The idea of painting fat over lean is to have the first layer of paint the highest in solvent (lean) and the proceeding layers gradually decrease in solvent and increase in oil (fat). Thus creating layers of paint that are fat over lean.
Why is Fat Over Lean Important?
The oil painting process fat over lean only applies to layered oil paintings. Paintings that are created in a true alla prima style, that is to say completed in one day, only have one layer of paint film. Even if an alla prima painter applied multiple layers in one sitting, those layers would meld together and dry as one paint film. Alla prima paintings, and paintings that use paint directly out of the tube with no medium, are considered the most stable, and the least likely to crack over time. Paintings that use the highest amount of solvent or oil medium are the least stable, the most susceptible to cracking. If you do choose to use a medium, use it minimally!
Oil paint is most likely to crack over time if the layers of paint are lean over fat instead of fat over lean.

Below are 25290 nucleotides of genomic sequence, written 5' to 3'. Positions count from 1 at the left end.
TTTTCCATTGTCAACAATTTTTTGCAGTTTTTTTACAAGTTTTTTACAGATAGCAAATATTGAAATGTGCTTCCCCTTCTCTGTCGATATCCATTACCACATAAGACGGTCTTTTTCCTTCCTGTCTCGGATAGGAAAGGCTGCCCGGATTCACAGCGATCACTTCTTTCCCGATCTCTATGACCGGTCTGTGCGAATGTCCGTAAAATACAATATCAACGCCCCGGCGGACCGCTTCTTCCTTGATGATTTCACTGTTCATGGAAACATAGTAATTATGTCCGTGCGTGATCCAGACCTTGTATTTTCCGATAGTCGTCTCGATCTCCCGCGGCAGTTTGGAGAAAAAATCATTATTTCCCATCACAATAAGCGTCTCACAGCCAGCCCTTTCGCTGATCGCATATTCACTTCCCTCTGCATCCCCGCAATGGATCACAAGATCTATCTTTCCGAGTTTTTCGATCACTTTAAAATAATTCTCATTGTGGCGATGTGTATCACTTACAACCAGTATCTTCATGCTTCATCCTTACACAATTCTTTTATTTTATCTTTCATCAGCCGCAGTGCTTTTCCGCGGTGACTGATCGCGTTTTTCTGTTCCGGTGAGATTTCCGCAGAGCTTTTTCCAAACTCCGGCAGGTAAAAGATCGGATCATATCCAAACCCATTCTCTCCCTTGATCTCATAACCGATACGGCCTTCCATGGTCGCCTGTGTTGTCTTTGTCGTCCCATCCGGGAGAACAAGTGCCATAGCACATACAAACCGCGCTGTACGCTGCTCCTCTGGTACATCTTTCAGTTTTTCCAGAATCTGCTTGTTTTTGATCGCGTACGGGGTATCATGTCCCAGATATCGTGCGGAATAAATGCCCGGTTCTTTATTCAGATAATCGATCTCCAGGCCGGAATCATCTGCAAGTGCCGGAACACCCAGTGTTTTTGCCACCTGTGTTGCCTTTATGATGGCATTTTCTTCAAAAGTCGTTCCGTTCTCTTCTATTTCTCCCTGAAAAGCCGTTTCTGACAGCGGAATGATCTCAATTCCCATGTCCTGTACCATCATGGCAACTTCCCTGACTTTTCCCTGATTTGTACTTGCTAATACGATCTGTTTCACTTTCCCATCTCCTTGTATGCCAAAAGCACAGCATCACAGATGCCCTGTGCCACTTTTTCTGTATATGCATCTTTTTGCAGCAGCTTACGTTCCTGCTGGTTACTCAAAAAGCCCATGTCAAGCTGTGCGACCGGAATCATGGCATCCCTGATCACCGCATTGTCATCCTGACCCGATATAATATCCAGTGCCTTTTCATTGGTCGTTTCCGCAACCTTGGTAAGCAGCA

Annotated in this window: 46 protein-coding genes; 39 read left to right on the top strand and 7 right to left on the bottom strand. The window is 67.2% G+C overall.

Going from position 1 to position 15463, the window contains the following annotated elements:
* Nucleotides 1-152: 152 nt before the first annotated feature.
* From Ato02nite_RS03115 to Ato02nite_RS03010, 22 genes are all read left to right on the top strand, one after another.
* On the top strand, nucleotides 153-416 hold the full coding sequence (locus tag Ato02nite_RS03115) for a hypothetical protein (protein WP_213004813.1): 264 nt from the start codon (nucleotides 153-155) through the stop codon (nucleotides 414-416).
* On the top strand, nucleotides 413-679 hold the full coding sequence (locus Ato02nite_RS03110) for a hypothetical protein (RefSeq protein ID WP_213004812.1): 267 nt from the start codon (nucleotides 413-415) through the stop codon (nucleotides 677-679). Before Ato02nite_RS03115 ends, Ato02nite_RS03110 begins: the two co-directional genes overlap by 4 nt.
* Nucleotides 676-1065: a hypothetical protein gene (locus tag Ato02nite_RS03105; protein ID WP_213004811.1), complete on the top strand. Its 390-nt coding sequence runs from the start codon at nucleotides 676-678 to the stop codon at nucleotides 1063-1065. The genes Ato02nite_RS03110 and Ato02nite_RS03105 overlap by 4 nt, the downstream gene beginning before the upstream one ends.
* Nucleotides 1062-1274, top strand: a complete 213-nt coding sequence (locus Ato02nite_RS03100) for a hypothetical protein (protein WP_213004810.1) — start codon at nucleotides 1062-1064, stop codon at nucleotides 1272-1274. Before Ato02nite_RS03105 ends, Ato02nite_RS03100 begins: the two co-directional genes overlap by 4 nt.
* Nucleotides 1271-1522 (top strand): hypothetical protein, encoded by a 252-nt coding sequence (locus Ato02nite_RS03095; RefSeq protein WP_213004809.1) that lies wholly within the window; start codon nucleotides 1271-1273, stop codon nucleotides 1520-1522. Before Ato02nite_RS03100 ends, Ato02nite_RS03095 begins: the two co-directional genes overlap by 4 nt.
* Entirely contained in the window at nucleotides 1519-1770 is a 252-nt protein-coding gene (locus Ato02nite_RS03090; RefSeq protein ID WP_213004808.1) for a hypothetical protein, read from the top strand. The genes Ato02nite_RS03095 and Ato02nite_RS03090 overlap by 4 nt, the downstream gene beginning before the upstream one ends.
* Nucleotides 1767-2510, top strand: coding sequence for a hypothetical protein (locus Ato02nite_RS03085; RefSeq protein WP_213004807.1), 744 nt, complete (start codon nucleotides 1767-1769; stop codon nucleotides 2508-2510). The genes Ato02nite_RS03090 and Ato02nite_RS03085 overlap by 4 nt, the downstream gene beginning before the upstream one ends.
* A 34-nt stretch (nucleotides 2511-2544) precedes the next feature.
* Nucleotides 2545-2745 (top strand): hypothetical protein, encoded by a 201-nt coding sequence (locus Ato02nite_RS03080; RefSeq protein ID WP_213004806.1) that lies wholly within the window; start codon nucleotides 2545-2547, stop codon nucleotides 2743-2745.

Painting fat over lean increases the archival quality of the painting. If you have spent time in an art store you have probably noticed the word “archival” slapped onto paper, canvases, tape etc. Archival refers to the lifespan and quality of life of the work of art. Harsh chemicals or acids in art materials have the potential to harm the artwork over time or increase the rate of aging; an “archival” drawing paper is free of such acids or chemicals. There are some artists that go crazy over the idea of archival quality, obsessing over the thought of their paintings living hundreds of years beyond their death in perfect condition. Other painters like, Nicolás Uribe, could care less what their paintings look like after they die. I fall in between these extremes. When painting I do not want to quench my creativity and be frozen in fear thinking about the possibility of my painting cracking in 50 years if I do not use the correct ratio of medium to solvent. Painting layers that are created with a medium (remember the most stable layers are those that use paint straight out of the tube with no medium) are the most stable when they have a good balance of both a solvent and a medium. I also do not want to mix a puddle of medium and solvent for each painting sitting and hope that by chance I am achieving the correct ratios. However, the fat over lean concept can not come in between the flow and creativity of painting. I have developed a very easy way to ensure layered oil paintings are fat over lean without it hindering the creative process.